Thursday, February 17, 2011

Chevron found guilty, ordered to pay $8.2 billion in epic oil contamination fight

14 February 2011
Source: Mongabay.com

It was the environmental legal battle that some believed would never end (and they may still be right). But today in Lago Agrio, Ecuador, after 18 years of an often-dramatic court case, Chevron was found guilty of environmental harm and ordered to pay $8.2 billion in damages, however the oil giant says it will appeal the ruling. The lawsuit was filed by indigenous groups in the Ecuadorian Amazon who argue that poor environmental safeguards from Texaco in the 1970s and 80s led to widespread oil contamination and high rates of diseases, including cancer, among the populace. In 2001 Chevron purchased Texaco and inherited the legal fight. For its part, Chevron has dubbed the ruling "illegitimate" and with an appeal will drag the case on longer.

Following the ruling, the plaintiff's lead attorney, Pablo Fajardo, issued a short statement saying that his plaintiff's "provided the court with a great quantum of scientific and documentary evidence that Chevron deliberately and in violation of all industry norms discharged billions of gallons of toxic waste into the rainforest and into the water supply relied on by thousands of Ecuadorian citizens."

Despite the likelihood of the legal battle continuing past this ruling, environmentalists and human rights groups called today's verdict 'historic'. It is the first time indigenous people have won a suit against a multinational corporation in the country where the damage occurred.

"Today’s ruling in Ecuador against Chevron proves overwhelmingly that the oil giant is responsible for billions gallons of highly toxic waste sludge deliberately dumped into local streams and rivers, which thousands depend on for drinking, bathing, and fishing," two organizations Rainforest Action Network and Amazon Watch said in a joint release.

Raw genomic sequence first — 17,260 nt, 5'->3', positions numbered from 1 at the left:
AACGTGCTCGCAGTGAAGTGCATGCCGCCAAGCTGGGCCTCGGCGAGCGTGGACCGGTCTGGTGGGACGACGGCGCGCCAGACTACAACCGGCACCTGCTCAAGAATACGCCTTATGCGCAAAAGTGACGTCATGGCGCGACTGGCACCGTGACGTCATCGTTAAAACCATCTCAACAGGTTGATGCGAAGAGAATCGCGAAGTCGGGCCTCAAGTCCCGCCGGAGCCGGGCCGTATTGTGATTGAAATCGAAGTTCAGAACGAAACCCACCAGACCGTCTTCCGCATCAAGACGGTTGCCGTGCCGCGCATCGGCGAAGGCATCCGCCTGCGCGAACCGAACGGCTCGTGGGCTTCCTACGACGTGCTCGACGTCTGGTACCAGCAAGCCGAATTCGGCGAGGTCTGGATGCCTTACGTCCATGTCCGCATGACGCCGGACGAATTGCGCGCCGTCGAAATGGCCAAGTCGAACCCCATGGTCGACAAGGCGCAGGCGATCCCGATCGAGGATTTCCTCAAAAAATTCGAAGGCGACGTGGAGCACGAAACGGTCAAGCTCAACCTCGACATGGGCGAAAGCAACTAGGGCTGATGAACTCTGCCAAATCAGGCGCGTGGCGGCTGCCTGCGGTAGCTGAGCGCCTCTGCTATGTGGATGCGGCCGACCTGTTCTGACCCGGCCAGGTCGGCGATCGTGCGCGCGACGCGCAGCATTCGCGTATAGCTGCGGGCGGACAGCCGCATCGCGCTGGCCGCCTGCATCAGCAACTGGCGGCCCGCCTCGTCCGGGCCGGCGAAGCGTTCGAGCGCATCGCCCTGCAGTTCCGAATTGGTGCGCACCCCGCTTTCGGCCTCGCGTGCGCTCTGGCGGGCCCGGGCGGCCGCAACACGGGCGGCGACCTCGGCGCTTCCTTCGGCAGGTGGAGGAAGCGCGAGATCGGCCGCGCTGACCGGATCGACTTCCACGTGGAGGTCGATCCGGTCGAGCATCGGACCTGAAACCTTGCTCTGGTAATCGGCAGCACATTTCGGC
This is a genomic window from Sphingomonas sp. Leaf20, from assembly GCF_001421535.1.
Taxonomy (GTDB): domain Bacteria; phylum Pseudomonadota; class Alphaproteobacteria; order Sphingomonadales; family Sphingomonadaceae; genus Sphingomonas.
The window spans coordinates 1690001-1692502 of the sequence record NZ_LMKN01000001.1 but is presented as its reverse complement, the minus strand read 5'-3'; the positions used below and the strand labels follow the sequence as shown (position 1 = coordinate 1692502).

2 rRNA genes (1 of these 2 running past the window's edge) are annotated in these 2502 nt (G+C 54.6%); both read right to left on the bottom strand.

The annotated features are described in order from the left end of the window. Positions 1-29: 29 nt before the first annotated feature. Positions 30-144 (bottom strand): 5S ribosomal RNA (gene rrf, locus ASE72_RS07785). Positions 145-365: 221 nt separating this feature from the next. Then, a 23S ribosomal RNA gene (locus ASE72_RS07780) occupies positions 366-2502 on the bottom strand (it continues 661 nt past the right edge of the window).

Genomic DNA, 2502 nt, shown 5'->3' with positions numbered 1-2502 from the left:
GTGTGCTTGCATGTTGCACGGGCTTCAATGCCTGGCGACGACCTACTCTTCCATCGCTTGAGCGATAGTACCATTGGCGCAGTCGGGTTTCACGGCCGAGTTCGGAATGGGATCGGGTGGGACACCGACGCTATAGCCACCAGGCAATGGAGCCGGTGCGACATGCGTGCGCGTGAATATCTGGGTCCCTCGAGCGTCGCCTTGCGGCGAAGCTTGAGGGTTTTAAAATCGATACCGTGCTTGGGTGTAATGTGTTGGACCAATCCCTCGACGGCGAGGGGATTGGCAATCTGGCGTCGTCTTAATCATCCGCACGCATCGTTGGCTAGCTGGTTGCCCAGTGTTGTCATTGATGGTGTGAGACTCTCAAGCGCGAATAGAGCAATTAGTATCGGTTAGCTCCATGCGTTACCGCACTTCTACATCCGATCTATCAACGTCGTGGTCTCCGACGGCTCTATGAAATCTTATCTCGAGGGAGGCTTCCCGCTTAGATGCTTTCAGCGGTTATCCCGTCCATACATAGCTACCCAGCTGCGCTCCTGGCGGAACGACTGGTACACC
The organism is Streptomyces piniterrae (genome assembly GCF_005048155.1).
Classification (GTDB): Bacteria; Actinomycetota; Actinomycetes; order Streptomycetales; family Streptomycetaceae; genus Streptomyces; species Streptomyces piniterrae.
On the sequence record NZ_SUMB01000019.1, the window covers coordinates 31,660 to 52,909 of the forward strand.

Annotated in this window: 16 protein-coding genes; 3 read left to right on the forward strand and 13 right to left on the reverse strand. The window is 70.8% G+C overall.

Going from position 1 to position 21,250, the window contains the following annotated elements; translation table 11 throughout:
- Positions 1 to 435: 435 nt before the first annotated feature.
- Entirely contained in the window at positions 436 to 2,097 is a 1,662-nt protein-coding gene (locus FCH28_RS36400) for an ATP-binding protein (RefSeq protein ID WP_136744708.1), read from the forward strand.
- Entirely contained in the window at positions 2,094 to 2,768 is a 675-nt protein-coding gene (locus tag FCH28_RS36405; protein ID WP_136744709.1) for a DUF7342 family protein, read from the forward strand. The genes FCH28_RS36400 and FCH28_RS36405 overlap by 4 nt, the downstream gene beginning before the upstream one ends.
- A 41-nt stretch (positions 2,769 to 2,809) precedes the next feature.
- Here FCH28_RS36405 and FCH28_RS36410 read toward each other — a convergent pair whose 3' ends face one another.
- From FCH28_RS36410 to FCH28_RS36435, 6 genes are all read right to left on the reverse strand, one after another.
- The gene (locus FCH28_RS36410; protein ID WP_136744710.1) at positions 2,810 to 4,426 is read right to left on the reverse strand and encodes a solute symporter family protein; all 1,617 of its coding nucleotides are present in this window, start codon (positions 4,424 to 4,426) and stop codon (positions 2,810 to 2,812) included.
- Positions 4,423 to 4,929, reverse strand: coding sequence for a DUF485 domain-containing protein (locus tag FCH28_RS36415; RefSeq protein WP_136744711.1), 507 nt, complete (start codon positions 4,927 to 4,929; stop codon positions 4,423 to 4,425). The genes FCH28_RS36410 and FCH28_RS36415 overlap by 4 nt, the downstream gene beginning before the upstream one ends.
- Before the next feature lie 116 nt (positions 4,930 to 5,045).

According to the plaintiffs, Texaco buried toxic oil waste in crude shallow pits that eventually leached into the Ecuadorian Amazon's river system, contaminating drinking water and resulting in the deaths of over 1,000 people. The full suit was for $27 billion in damages.

For its part, Chevron has argued that Texaco, which drilled in conjunction with local company Petroecuador for decades, spent $40 million cleaning up oil over three years and in return was released from any possibility of lawsuit. However, the plaintiffs have argued that agreement was illegal.

Chevron has stated in the past that if it lost the case, it would simply refuse to pay damages. Since the company doesn't have any assets in Ecuador, judges in other nations would have to hold up the ruling to hold Chevron accountable.

After the ruling came down, Chevron released a statement arguing that the verdict was "the product of fraud and is contrary to the legitimate scientific evidence."

"United States and international tribunals already have taken steps to bar enforcement of the Ecuadorian ruling. Chevron does not believe that today's judgment is enforceable in any court that observes the rule of law," the oil company's statement continues.

Chevron also said "it intends to see that the perpetrators of this fraud are held accountable for their misconduct."

Charges of fraud have also been leveled at Chevron for alleged involvement in a fake video scheme to catch a presiding judge in 2009 accepting bribery. Taken by an Ecuadorian Chevron contractor and an American felon the video led to the judge recusing himself, although no bribe was accepted. While Chevron says it played no role in producing the video, critics have accused the oil-giant of trying to wreck the legitimacy of the trial. After the video was taken, the Chevron contractor involved in the video was moved to the US and provided for by the company.

"Rather than accept [their] responsibility, Chevron has launched a campaign of warfare against the Ecuadorian courts and the impoverished victims of its unfortunate practices. We call on the company to end its polemical attacks and search jointly with the plaintiffs for common solutions," the plaintiff's lead attorney, Pablo Fajardo, concluded.

The ruling didn't have any immediate impact on Chevron's stocks, which rose today by 1.3%.
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